Several newspaper articles appear in the book Betchler’s Gold, one tells a little about him and how much gold he minted:
The Charlotte News, November 6, 1935.
The Money Maker: Christopher Bechtler of Germany, a foreign immigrant who never became a citizen, was granted permission by the U.S. Government to MAKE HIS OWN MONEY! His private mint was located at Rutherfordton, N.C., and he coined $2,241,840.50 in gold pieces.
Just how much gold was actually minted? This has been a topic of debate for many years. The question being; if he coined that much gold, where is it? Since the coins were minted privately the US treasury was unable to record and consequently unable to substantiate the amount. However it is a fact that Christopher Betchler operated a mint in Rutherfordton from 1831 and passed the business to his son, August, who operated the facility from 1842 until it’s closing in 1849. It is also on record that he and his son appeared in court in Rutherfordton, July, 1832 and were granted citizenship. Misinformation abounds.
“The effect of a gold discovery,” says Maguire, “in any country, if such a discovery is of importance, is truly wonderful.”
And the gold found here was of some importance.
None of the folks who got rich during the mining boom kept their fortunes. Tom Melton says, “It wasn’t their nature.” They lived lives of feast and famine. When they found gold they feasted, when it was gone they famished.
The Anderson’s? According to Maguire, all together, the Anderson’s earned $39,500 from their venture. They lived well for a time. Bob purchased a small plantation and four Negroes, paying half down for the plantation. He financed the Negroes. Within five years he was flat broke. “His son, Jackson, took to drinking, gambling, horseracing, and went to the devil completely.”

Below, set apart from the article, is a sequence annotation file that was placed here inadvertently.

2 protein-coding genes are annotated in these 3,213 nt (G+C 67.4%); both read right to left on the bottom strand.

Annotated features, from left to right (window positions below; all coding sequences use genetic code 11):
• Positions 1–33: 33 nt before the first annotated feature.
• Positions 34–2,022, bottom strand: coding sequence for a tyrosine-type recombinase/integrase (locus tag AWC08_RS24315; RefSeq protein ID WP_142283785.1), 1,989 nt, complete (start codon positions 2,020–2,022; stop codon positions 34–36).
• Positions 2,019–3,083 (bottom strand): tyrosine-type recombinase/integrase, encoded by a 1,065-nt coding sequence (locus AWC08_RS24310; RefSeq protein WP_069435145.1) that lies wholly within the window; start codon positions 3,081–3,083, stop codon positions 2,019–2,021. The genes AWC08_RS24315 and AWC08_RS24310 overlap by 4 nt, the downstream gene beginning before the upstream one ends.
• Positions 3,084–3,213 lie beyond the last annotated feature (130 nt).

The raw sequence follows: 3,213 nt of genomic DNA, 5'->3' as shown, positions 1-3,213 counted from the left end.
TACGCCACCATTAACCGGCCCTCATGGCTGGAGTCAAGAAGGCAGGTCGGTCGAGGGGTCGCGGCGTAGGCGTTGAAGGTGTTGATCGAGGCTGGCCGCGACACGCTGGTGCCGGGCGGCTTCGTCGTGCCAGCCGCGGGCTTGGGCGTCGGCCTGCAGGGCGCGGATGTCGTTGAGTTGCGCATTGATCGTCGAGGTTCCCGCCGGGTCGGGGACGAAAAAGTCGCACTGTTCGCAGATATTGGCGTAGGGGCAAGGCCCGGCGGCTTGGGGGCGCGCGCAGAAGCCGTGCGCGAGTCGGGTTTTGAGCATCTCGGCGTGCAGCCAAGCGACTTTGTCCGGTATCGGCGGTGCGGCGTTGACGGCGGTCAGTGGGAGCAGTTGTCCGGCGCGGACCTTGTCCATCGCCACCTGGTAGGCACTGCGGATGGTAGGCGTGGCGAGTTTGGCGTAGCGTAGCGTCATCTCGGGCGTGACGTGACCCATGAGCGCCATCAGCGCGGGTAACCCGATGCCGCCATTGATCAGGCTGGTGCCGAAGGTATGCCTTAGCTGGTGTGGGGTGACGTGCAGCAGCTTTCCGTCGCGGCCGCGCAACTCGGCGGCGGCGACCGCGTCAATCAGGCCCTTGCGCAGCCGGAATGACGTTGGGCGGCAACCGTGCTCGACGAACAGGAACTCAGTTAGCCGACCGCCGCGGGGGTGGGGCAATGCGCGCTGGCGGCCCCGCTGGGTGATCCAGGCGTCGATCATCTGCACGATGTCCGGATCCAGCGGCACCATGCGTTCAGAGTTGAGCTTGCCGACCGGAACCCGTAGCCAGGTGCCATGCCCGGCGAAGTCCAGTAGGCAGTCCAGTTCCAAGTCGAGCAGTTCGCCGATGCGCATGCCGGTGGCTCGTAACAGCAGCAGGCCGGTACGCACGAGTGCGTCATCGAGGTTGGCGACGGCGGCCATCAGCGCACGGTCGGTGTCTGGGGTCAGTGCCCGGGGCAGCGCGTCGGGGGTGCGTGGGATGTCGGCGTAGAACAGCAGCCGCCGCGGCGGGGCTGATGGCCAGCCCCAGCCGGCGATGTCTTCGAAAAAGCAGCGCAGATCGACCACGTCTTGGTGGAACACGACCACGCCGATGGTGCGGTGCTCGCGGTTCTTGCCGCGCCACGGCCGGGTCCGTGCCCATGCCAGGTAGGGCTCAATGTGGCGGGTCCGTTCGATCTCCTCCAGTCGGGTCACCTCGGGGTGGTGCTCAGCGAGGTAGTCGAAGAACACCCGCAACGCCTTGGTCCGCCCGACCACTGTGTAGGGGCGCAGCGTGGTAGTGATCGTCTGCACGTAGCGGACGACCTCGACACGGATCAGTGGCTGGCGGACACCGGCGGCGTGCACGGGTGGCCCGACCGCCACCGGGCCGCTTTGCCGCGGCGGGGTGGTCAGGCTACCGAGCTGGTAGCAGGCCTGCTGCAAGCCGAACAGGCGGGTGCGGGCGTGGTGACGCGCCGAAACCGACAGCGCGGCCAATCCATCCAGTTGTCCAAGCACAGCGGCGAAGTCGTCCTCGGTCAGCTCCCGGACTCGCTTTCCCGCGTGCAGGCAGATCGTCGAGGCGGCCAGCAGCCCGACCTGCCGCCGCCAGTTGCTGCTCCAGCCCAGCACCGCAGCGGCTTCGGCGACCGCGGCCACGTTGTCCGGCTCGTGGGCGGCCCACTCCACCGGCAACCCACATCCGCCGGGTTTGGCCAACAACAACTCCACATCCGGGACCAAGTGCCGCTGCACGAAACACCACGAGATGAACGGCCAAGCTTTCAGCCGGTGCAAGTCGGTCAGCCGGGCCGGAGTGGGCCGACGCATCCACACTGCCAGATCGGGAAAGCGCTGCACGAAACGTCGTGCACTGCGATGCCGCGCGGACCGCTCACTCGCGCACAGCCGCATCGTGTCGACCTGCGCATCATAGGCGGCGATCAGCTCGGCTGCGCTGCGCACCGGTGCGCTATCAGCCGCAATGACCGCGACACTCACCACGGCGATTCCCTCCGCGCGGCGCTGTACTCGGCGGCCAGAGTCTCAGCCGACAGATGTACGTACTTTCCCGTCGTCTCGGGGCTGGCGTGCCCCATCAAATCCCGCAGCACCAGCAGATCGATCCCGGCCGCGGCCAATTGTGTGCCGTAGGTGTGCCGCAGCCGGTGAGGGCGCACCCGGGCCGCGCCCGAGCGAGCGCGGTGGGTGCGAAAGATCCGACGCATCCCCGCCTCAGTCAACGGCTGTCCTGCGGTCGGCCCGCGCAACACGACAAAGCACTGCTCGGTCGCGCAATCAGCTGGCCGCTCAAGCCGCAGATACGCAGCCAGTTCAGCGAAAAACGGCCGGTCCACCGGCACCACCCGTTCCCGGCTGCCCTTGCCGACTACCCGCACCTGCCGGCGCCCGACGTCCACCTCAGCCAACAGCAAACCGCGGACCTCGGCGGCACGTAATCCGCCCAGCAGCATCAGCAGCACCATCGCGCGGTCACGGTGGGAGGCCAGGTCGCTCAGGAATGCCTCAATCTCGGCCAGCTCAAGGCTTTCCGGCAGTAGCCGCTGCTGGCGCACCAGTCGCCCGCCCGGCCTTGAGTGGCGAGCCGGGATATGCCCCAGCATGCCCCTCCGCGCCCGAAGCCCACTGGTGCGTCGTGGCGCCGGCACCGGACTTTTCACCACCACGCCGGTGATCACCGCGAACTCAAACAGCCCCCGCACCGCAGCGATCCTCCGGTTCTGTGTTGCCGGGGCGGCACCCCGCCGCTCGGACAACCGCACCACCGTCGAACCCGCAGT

Within eleven years of the Brindletown strike, Bob, his wife, and his daughter, Rachael, were dead, leaving the remaining girls, Jane and Matilda to die in the county poor house. Maguire says, ” so often perishes the glory of this world.”
Samuel Martin was a true rags to riches story. He ended up staying not six, but eight months and earned $18,473.50 for his trouble. After buying horses, a wagon, camping gear, blankets, a gun, and some clothing, he departed. He was last seen driving his team of horses north.
When the Gold Rush hit California in 1849 the largest part of the miners and their families left the Golden community and hurried out west to get rich.
Ahhh, the good old halcyon days. So full of passion, so romantic….
Map. Big Ten “Gold Map” MCMLXXX1, Champion Map Corporation, Coco Beach, Florida.
Don Maguire, “Discovery of Placer Gold In North Carolina in 1828; True Story, Dressed Up in Romantic Raiment of Legend.” Salt Lake Mining Review Volume 26 Number 10. August 1924.
Theresa Thomas, “Turning Back The Clock In North Carolina.” The State 25 January 1936, 19-22.
Maguire, Salt Lake Mining Review Volume 26 no. 10.
Berry Bright Freeman, Betchler’s Gold distributed by the author. Rutherfordton, NC, 1958. 12-13.
Maguire, Salt Lake Mining Review Volume 26 no. 10.